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What does it mean to speak of autonomy – artistic, political, cultural, financial – at a time when reality has been turned on its head? Anarchist formulations of autonomy question ideas of the legitimate authority of the state, bringing into question tensions between responsibility, co-operation, between formulating paths for as well as against. Autonomy does not exist in a vacuum – it’s not individualism, it’s not independent ‘self-realization’, there is always a negotiation going on: between people, materials and the environment.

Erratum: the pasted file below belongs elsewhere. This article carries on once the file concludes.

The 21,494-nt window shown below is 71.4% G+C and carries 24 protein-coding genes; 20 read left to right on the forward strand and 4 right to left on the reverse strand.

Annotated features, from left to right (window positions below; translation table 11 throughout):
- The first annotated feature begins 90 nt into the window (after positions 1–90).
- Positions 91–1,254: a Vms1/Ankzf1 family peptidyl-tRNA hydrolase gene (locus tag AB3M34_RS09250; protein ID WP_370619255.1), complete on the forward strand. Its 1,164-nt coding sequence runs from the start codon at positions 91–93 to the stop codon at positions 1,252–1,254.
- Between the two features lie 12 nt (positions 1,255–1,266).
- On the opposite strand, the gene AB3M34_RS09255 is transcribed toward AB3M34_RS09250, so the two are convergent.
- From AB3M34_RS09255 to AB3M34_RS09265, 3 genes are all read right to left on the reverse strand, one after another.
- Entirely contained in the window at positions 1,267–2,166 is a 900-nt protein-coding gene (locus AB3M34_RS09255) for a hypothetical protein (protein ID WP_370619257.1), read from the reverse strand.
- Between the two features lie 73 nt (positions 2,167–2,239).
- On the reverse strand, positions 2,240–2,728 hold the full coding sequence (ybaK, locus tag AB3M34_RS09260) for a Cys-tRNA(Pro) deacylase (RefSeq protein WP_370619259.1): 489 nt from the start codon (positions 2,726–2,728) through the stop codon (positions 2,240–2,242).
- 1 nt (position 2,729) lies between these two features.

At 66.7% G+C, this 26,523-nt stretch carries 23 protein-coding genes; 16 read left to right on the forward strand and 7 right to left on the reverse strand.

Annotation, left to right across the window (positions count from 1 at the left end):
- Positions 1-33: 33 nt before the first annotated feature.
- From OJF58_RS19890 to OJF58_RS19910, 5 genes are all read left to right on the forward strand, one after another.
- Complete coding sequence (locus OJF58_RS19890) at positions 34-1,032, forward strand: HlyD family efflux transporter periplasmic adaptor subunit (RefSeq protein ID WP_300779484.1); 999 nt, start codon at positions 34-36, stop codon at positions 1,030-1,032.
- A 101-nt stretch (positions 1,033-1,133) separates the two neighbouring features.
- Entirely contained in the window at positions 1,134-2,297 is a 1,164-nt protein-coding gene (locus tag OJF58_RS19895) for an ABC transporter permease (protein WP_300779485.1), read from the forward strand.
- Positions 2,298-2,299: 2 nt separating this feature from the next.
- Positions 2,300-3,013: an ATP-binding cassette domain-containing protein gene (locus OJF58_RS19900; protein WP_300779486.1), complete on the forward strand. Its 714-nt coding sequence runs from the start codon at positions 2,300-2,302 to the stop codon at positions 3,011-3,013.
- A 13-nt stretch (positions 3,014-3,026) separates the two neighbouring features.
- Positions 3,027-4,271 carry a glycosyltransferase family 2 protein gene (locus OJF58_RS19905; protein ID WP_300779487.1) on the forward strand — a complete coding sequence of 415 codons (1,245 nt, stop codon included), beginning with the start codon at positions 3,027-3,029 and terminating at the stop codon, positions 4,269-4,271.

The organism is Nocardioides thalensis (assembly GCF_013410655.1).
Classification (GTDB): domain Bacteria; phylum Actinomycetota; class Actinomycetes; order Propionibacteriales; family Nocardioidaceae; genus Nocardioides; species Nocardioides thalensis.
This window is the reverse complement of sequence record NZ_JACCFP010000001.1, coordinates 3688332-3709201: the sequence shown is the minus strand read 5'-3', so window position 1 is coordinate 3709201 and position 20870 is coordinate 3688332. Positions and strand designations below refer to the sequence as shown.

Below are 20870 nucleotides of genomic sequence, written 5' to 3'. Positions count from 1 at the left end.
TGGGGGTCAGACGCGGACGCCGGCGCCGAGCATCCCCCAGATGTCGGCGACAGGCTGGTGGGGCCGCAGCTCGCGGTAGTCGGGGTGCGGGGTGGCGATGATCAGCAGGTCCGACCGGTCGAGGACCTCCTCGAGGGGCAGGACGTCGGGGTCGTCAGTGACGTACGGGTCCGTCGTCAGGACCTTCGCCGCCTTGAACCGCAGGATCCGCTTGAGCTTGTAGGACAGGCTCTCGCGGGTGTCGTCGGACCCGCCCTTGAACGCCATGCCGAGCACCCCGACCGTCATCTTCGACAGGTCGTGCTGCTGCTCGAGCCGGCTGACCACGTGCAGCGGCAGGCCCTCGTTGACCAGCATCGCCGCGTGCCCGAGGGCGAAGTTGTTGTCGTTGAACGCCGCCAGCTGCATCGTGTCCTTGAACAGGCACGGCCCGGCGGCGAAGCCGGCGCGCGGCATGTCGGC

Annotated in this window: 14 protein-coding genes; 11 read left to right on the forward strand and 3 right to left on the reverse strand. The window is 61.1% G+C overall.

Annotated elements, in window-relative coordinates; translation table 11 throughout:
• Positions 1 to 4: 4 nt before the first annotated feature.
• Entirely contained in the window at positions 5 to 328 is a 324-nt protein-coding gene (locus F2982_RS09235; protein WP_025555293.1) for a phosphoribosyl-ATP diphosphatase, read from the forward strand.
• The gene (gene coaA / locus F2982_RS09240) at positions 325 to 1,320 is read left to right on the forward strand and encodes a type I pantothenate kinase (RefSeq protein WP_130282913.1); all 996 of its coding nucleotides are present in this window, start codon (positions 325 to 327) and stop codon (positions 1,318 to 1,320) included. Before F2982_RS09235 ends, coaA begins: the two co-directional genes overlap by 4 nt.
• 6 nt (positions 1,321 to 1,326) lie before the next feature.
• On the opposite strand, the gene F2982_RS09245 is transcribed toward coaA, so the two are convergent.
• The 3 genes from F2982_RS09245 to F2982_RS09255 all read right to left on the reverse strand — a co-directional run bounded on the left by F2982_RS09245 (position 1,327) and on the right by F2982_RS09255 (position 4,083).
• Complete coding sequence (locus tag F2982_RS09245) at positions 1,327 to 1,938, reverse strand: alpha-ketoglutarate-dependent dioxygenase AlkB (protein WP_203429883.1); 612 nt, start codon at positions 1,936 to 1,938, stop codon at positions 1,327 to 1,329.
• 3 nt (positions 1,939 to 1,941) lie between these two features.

Each artist and group represented here engages with some form of negotiation with history, landscape, memory, icon, the state, technology, or each other. Their approach may be experiential and discursive, absurdist and combative, documentarian, sardonic, or plumbing the depths for the elusive.
To borrow from Bertolt Brecht, “reality changes; in order to represent it, modes of representation [and modes of negotiation] must change”.